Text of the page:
And, in fact, as you may remember, the last videotape from bin Laden was released prior -- you know, to really interfere with the U.S. presidential election. It aired five days before the presidential election, on the 29th of October, 2004. So, yes, they do have a media strategy. Yes, they have reacted to events, to news, in the past, and put their spin on it and put their message out.

COOPER: Clark Kent Ervin, should the -- should the threat level be raised?

ERVIN: Well, it's always difficult to make that judgment.

On the one hand, there are certainly -- there's an indication now that we're under a very, very serious threat. On the other hand, it costs a lot of money. There's a question as to how long the threat level should be raised. My inclination would be to raise the level. As we know, in Los Angeles, actions have been taken. And it will be very interesting to see what the Department of Homeland Security does and decides in that regard in the next day or so.

COOPER: Gentlemen, stay with us. And we are going to have more on Osama bin Laden coming up. He's one of the FBI's 10 most wanted. And, right after 9/11, he was President Bush's top target. Remember this?


GEORGE W. BUSH, PRESIDENT OF THE UNITED STATES: There's an old poster out West, as I recall, that said wanted, dead or alive.


COOPER: Well, bin Laden is still out there. We're no longer hearing statements like that from the president. Coming up, the White House response today and how the dialogue has changed.

Plus, here in Louisiana, folks are still waiting for Hurricane Katrina relief, still waiting. Why is it taking so long? Well, we will try to get some answers from a number of officials, including Governor Kathleen Blanco, when 360 continues.


COOPER: Welcome back to a special edition of 360.

In a moment, we will have the latest on the new terror threats from Osama bin Laden, and we will hear the White House reaction.

But, first, the ship you're looking at is the Scotia Prince. It is docked here just off the port in Saint Bernard Parish. There are about 800, 850 or so, residents of Saint Bernard Parish who have been living on board this ship, the ship which we are broadcasting to you tonight from.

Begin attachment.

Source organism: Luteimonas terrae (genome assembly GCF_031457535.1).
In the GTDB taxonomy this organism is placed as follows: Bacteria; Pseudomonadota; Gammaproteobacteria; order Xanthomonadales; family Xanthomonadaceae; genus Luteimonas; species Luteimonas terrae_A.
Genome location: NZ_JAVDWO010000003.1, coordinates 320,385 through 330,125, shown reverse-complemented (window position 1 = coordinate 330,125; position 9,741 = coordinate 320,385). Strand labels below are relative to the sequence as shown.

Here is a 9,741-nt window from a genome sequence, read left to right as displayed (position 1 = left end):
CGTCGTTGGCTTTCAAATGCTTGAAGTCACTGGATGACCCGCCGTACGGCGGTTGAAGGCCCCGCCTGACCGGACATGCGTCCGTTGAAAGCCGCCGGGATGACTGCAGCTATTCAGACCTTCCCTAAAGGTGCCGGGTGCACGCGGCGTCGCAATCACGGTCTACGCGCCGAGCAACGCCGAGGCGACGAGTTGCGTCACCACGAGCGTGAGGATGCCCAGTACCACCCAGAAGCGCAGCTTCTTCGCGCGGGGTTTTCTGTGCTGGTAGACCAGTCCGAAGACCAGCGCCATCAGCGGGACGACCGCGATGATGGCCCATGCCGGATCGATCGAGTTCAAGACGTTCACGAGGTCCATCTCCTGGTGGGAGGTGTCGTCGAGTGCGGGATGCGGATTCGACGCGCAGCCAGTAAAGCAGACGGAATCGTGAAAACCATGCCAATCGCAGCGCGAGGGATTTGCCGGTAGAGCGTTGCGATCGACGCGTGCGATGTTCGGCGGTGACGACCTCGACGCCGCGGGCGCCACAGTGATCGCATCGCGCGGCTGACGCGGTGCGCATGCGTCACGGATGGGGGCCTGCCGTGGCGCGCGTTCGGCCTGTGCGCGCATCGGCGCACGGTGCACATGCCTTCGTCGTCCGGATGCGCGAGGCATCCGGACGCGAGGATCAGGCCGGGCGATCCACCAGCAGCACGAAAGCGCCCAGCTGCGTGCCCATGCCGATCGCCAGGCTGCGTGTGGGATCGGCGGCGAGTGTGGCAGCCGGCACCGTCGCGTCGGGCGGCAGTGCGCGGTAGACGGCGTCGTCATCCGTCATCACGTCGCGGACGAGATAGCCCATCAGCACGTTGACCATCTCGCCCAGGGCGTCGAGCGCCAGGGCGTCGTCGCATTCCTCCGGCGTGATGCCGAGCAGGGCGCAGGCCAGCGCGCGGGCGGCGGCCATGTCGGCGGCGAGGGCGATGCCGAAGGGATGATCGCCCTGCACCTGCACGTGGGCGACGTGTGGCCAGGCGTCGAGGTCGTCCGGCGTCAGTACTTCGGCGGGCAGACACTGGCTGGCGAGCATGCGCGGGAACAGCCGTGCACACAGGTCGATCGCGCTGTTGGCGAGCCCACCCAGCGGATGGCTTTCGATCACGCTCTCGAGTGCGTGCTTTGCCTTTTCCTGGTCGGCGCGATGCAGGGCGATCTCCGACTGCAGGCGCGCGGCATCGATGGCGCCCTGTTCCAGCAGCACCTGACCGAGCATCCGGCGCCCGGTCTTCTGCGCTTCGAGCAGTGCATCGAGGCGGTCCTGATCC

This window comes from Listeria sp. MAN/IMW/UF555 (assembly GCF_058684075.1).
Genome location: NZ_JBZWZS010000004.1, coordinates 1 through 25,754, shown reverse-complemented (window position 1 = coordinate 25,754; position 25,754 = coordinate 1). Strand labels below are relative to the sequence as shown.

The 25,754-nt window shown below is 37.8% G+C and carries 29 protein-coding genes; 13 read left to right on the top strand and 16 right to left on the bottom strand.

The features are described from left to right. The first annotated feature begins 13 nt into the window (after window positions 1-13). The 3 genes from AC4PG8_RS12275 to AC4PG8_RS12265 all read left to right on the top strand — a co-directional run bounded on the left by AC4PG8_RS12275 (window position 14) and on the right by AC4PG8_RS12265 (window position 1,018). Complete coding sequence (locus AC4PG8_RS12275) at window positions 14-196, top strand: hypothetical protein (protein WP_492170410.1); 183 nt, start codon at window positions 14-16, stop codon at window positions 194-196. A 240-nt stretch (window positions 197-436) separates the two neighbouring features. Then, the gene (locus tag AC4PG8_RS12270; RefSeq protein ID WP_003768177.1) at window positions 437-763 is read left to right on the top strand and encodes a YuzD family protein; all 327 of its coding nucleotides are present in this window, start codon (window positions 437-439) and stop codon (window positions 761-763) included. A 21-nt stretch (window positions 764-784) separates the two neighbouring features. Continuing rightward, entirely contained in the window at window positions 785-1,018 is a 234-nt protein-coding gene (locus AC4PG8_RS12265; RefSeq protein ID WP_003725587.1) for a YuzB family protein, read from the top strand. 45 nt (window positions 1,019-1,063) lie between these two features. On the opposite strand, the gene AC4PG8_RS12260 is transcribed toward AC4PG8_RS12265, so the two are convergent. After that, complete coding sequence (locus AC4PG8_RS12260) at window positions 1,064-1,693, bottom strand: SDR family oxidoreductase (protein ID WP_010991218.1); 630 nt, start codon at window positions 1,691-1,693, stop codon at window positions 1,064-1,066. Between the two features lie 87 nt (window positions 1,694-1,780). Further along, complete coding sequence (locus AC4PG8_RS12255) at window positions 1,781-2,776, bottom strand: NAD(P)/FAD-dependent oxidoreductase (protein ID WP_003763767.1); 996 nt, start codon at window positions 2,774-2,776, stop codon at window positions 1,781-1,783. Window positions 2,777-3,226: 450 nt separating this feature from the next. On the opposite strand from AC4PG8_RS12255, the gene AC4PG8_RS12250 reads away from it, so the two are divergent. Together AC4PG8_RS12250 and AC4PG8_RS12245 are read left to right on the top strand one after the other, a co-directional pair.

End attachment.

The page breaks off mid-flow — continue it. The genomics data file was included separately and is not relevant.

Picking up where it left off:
These are some of the volunteers from Catholic Charities, who are also staying on the ship, who been helping people try to rebuild their lives. There's so much work still to be done here in Saint Bernard Parish, and so much controversy over trailers. There's not enough places for people to live. There are some 70,000 people that used to live in Saint Bernard Parish. There's only about 5,000 of them here now. And only about 1,000, or 1,100, trailers have been delivered.

They're waiting for -- for thousands of more trailers. The question is, why haven't they come? We will try to get to the bottom of that tonight when we talk to Louisiana's governor in a moment. We also want to tell you why New Orleans may be at an even greater risk for another massive hurricane. It has a lot to do with the marshland that surrounds the city and protects it. At least that's what it's supposed to do.

CNN meteorologist Rob Marciano joins me with more -- Rob.

ROB MARCIANO, CNN METEOROLOGIST: Anderson, we're at the bow of the Scotia Prince, which is pointing upstream on that mighty Mississippi, which, at one point, was -- has been feeding the marshlands and the wetlands of southeast Louisiana for hundreds, thousands of years, constantly replenishing those marshes, those wetlands, which act not only as an estuary for much of the seafood around here, but also as a protection barrier for this city that we know that sits underneath the water.

Well, since we have built up the canals and levees of these rivers, those wetlands have been depleted, to the extent, at least across much of -- all of the south Louisiana, looking at a football field of depleted marshland every 38 minutes.

And when Katrina came through, we lost as much marshland during that one day as we did for an entire year. We talked with officials today. We will do it again tomorrow. Later on, in this broadcast, Anderson, we will talk about the possible solutions to the problems and maybe save this city from another disastrous hurricane in the years to come -- back to you.